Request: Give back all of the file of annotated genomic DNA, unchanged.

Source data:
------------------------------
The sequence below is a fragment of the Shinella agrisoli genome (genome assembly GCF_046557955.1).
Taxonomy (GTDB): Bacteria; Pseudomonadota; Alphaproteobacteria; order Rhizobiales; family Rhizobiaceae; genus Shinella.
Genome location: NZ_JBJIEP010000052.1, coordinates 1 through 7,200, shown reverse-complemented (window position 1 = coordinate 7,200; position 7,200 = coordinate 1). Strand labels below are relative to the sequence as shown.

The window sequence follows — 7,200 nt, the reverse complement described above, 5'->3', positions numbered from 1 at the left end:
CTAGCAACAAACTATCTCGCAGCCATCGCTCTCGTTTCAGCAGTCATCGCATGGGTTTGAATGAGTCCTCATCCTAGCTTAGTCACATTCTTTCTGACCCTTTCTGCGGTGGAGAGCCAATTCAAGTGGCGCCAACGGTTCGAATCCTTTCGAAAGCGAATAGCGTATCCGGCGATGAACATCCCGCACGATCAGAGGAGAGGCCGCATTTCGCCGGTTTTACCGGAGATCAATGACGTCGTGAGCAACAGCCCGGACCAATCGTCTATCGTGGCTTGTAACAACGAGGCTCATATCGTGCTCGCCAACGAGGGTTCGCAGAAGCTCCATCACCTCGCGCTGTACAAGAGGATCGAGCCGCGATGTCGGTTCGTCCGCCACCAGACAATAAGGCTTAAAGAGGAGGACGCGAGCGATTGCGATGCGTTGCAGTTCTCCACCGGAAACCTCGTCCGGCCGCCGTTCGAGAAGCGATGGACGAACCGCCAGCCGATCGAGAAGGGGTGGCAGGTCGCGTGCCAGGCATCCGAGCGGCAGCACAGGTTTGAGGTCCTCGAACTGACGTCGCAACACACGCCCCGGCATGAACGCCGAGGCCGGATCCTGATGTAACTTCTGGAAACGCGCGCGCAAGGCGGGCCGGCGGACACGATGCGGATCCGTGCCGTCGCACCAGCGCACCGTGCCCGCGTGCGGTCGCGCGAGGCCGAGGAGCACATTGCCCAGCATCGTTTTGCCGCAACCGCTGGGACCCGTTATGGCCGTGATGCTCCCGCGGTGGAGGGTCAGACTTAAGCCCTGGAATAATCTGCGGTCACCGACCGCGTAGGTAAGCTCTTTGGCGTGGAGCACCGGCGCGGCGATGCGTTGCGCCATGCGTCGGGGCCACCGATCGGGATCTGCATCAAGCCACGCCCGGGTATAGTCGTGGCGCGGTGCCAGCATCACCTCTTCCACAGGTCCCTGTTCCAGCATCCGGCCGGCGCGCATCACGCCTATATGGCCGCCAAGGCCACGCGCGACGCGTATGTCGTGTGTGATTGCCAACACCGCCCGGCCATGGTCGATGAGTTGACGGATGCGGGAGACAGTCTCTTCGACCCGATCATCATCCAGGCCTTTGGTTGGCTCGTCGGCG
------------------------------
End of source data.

The sequence below is a fragment of the Shinella agrisoli genome (genome assembly GCF_046557955.1).
Taxonomy (GTDB): Bacteria; Pseudomonadota; Alphaproteobacteria; order Rhizobiales; family Rhizobiaceae; genus Shinella.
Genome location: NZ_JBJIEP010000052.1, coordinates 1 through 7,200, shown reverse-complemented (window position 1 = coordinate 7,200; position 7,200 = coordinate 1). Strand labels below are relative to the sequence as shown.

The window sequence follows — 7,200 nt, the reverse complement described above, 5'->3', positions numbered from 1 at the left end:
CTAGCAACAAACTATCTCGCAGCCATCGCTCTCGTTTCAGCAGTCATCGCATGGGTTTGAATGAGTCCTCATCCTAGCTTAGTCACATTCTTTCTGACCCTTTCTGCGGTGGAGAGCCAATTCAAGTGGCGCCAACGGTTCGAATCCTTTCGAAAGCGAATAGCGTATCCGGCGATGAACATCCCGCACGATCAGAGGAGAGGCCGCATTTCGCCGGTTTTACCGGAGATCAATGACGTCGTGAGCAACAGCCCGGACCAATCGTCTATCGTGGCTTGTAACAACGAGGCTCATATCGTGCTCGCCAACGAGGGTTCGCAGAAGCTCCATCACCTCGCGCTGTACAAGAGGATCGAGCCGCGATGTCGGTTCGTCCGCCACCAGACAATAAGGCTTAAAGAGGAGGACGCGAGCGATTGCGATGCGTTGCAGTTCTCCACCGGAAACCTCGTCCGGCCGCCGTTCGAGAAGCGATGGACGAACCGCCAGCCGATCGAGAAGGGGTGGCAGGTCGCGTGCCAGGCATCCGAGCGGCAGCACAGGTTTGAGGTCCTCGAACTGACGTCGCAACACACGCCCCGGCATGAACGCCGAGGCCGGATCCTGATGTAACTTCTGGAAACGCGCGCGCAAGGCGGGCCGGCGGACACGATGCGGATCCGTGCCGTCGCACCAGCGCACCGTGCCCGCGTGCGGTCGCGCGAGGCCGAGGAGCACATTGCCCAGCATCGTTTTGCCGCAACCGCTGGGACCCGTTATGGCCGTGATGCTCCCGCGGTGGAGGGTCAGACTTAAGCCCTGGAATAATCTGCGGTCACCGACCGCGTAGGTAAGCTCTTTGGCGTGGAGCACCGGCGCGGCGATGCGTTGCGCCATGCGTCGGGGCCACCGATCGGGATCTGCATCAAGCCACGCCCGGGTATAGTCGTGGCGCGGTGCCAGCATCACCTCTTCCACAGGTCCCTGTTCCAGCATCCGGCCGGCGCGCATCACGCCTATATGGCCGCCAAGGCCACGCGCGACGCGTATGTCGTGTGTGATTGCCAACACCGCCCGGCCATGGTCGATGAGTTGACGGATGCGGGAGACAGTCTCTTCGACCCGATCATCATCCAGGCCTTTGGTTGGCTCGTCGGCG